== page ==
Dorothy Hewett

“Dorothy Coade Hewett was born on 21 May 1923 on a farm near the Western Australian wheat belt town of Wickepin, the elder daughter of Arthur Thomas (Tom) and Doris Irene (René, née Coade) Hewett. She was educated by correspondence as a child, and then at Perth College and the University of Western Australia (UWA), where she completed a Bachelor of Arts in 1963. Hewett began writing poetry as a child. Her first published poem was ‘Dreaming’, which appeared in an anthology of children’s work in 1938.” …

“Hewett’s career as a writer spanned fiction, poetry, plays and articles for which she received numerous awards and fellowships throughout her life. Her contribution to Australian literature was recognised with an Order of Australia medal (AM) in 1986. Hewett held the position of writer-in- residence at least nine times at Australian universities and once overseas. Her publishing record is vast and includes three novels, a first volume of memoirs, Wild card (the second volume was in process at the time of her death), fifteen plays, anthologies of poetry, radio and screen plays, short stories, musicals, librettos and articles for Australian and overseas journals. In addition, Hewett and her works have been the subject of much analysis and review by other authors.

It is difficult to separate Hewett’s writing from her persona. Her early bohemian lifestyle and political and social activism earned her a reputation as an unrepentant rebel. Students, political colleagues from both sides of politics, theatre people and literati alike were drawn to her outgoing personality and vast intellect. Hewett’s flamboyant image and creative output never waned.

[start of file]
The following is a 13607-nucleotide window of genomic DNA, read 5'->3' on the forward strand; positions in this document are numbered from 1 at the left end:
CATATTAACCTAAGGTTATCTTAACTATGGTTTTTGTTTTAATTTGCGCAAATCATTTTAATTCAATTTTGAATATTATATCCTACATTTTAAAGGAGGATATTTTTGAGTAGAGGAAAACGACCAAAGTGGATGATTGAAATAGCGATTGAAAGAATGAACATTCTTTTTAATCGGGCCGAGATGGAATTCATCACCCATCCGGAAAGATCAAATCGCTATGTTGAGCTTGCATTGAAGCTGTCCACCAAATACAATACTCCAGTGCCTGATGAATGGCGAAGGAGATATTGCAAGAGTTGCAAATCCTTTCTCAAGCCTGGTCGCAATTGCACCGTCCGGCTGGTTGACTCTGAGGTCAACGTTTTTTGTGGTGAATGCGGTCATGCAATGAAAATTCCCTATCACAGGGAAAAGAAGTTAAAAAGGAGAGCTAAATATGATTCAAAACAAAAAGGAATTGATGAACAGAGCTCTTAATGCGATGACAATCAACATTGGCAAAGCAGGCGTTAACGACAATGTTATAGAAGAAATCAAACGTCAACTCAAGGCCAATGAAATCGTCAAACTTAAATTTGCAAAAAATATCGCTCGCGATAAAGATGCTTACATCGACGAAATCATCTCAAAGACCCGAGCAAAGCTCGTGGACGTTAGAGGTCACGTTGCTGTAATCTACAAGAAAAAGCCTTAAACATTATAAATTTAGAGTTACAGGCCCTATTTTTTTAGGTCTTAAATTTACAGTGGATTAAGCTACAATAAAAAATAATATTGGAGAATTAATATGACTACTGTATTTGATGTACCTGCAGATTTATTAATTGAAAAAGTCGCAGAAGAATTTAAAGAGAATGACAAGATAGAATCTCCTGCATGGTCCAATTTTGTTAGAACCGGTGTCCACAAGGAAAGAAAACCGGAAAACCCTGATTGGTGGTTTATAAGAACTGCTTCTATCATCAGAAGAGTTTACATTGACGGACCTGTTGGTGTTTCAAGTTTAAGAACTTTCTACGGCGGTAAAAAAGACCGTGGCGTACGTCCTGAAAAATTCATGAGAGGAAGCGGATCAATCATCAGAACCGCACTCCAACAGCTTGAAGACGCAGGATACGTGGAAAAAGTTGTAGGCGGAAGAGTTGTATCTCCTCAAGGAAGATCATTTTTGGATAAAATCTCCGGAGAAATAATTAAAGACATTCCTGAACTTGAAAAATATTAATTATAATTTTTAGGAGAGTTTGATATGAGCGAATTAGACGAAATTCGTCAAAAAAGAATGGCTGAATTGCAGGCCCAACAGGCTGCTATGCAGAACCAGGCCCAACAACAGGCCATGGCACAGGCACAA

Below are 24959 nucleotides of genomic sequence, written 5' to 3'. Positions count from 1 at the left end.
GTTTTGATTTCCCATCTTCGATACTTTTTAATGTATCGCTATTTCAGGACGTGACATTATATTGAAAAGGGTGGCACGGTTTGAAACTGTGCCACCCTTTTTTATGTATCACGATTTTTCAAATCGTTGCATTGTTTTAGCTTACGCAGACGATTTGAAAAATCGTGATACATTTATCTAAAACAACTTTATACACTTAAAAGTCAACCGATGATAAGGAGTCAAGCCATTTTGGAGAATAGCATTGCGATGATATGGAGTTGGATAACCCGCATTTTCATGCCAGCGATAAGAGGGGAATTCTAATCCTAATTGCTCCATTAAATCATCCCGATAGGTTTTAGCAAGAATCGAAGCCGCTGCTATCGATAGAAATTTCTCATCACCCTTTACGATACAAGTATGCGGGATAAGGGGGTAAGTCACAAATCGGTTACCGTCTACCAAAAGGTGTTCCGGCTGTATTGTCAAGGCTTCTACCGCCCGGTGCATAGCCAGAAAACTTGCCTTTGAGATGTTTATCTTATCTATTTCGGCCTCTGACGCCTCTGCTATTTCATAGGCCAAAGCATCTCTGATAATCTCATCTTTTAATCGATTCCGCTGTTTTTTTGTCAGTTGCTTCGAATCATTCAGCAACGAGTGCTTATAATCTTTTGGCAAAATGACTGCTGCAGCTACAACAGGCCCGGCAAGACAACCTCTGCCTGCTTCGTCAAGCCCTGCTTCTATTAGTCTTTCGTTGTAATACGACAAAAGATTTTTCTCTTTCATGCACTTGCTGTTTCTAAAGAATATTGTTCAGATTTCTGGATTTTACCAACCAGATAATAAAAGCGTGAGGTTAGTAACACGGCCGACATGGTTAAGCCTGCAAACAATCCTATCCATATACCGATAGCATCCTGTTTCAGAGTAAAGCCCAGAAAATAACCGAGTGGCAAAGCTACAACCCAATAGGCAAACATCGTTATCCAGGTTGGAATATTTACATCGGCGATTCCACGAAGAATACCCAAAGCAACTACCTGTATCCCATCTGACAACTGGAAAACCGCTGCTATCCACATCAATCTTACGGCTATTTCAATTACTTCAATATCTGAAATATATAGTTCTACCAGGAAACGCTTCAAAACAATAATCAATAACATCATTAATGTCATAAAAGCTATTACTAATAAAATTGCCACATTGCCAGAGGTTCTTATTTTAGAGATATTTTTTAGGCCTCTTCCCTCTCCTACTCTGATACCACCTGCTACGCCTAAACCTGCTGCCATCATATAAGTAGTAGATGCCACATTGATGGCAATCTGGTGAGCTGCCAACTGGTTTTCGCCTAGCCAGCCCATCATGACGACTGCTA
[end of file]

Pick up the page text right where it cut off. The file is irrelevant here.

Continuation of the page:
Dorothy Hewett died in Springwood, New South Wales, on 25 August 2002, survived by husband Merv Lilley and five of her children”(Papers of Dorothy Hewett, MS 6184, National Library of Australia).

Dorothy Hewett australian songwriter

Listen to Songs By Dorothy Hewett

Atomic Lullaby by Dorothy Hewett

The song selected for the Songbook, Atomic Lullaby, was initially published in Overland in 1958 . John McLaren, in his 1996 book Writing in Hope and Fear: Literature as Politics in Postwar Australia (Cambridge University Press), positions this work as reflecting one of the two abiding themes in Dorthy Hewett’s output, love and politics. The editorial rationale for the inclusion of this song in a collection documenting the preoccupations of 1970s and 1980s Australian feminism is to identify Dorothy Hewett as a significant figure in the unbroken line of Australian feminism from the late nineteenth century suffragists to the present day (see Getting Equal: The history of Australian feminism (Marilyn Lake, Allen & Unwin. 1999). The poem was set to music by Mike Leyden and performed by Gary Shearston as part of the radical folk revival of the mid 1960s (Warren Fahey 2014).

 The following is Gary Shearston’s performance from Songs of Our Time (1964)


Atomic Lullaby

Song Lyrics

Atomic Lullaby. Lyrics: Dorothy Hewett. Melody: Mike Leyden. Performed by Gary Shearston

Hush my baby, do not cry, a mushroom cloud is in the sky;
Now I lay you down to die; 
Lulla, lulla, lullaby. 
Hush, my baby, do not cry, a mother’s tears are never dry. 

Oh, who will teach your feet to run and who will guide your lisping tongue;
And who will warm you in the sun? 
Now that my body’s work is done. 
Hush, my baby do not cry, a mother’s tears are never dry.

I cannot sleep, I cannot rest, my babe is gasping at my breast;
I walk from east, west, north and south
With a cry for peace in a burning mouth.
Hush, my baby do not cry, a mother’s tears are never dry.

I did not ache that you might die, the world will hear my bloody cry
So sleep in peace and lullaby; 
Lulla, lulla, lullaby. 
Hush, my baby do not cry, a mother’s tears are never dry.